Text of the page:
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Un-birthday, Anyone?

Celebrating the little things can help kids become happier adults.

In Alice’s Adventures in Wonderland, the Mad Hatter explains to Alice that for every birthday, there are 364 un-birthdays in the year. Every day is a cause for celebration, even small achievements are worth commemorating. Photo by DUNCAN WALKER.


by Mary Widdicks

Special to The Washington Post

Now, statistics prove that you’ve one birthday. Imagine, just one birthday every year. Ah, but there are 364 un-birthdays! Precisely why we’re gathered here to cheer, A very merry un-birthday to you. 

—Lewis Carroll, Alice’s Adventures in Wonderland

Un-birthdays. It’s nonsense, right? After all, that’s the point of the Mad Hatter in Alice’s Adventures in Wonderland; he’s mad. But what if in this case he has a point? Every day is a cause for celebration, even small achievements are worth commemorating.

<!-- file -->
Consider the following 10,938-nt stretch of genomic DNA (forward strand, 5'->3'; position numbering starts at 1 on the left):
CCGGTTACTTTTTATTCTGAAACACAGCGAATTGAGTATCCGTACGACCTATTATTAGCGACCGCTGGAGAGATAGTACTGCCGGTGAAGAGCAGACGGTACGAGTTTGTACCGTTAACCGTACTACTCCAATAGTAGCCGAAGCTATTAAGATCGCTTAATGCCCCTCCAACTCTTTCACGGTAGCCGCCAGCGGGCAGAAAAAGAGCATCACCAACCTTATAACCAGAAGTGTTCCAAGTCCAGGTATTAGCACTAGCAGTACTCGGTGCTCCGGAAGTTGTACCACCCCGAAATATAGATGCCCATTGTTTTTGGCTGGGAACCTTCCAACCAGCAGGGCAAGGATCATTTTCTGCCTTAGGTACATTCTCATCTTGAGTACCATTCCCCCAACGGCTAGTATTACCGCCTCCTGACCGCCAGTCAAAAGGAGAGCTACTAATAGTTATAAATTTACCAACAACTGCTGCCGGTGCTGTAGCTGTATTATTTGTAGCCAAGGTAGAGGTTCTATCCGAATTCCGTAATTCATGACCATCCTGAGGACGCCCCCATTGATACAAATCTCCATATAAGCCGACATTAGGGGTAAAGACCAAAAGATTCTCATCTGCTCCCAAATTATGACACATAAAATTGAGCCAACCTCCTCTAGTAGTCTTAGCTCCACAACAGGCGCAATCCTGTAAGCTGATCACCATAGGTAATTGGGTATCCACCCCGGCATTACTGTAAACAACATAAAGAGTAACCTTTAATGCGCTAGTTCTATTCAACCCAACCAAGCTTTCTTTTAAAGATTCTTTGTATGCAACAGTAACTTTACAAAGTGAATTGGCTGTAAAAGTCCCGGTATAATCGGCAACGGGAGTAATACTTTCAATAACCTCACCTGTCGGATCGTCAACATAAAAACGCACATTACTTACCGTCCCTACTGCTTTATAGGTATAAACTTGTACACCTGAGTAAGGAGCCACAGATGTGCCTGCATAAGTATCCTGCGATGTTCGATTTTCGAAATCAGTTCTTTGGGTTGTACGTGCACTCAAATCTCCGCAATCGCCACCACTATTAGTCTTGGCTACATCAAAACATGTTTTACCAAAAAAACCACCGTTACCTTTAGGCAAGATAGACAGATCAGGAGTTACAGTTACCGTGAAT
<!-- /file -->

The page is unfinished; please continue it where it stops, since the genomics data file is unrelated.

German philosopher Arthur Schopenhauer once observed that it is human nature to feel negative experiences, but we don’t actually feel the lack of negative emotions. It’s simply a case of stimulus versus no stimulus. Un-birthdays aren’t a thing, unless we choose to celebrate them.

So you create new feelings, to fill that void. If you look around you there are plenty of real-life opportunities to stop and acknowledge the times when everything is going to plan.

For example, I remember when my oldest child “graduated” from preschool. His teacher handed him a tiny diploma, which he couldn’t even read, and then paraded 12 4-year-olds across a stage as “Pomp and Circumstance” blasted at full volume from someone’s iPhone speaker. I whispered to the other parents and wondered why it was necessary to make such a production out of preschool graduation. After all, it’s not like they could have failed.

I rolled my eyes that day, but the joke was probably on me, because there is a logical argument for celebrating something in my kids’ lives every day. Just like an un-birthday.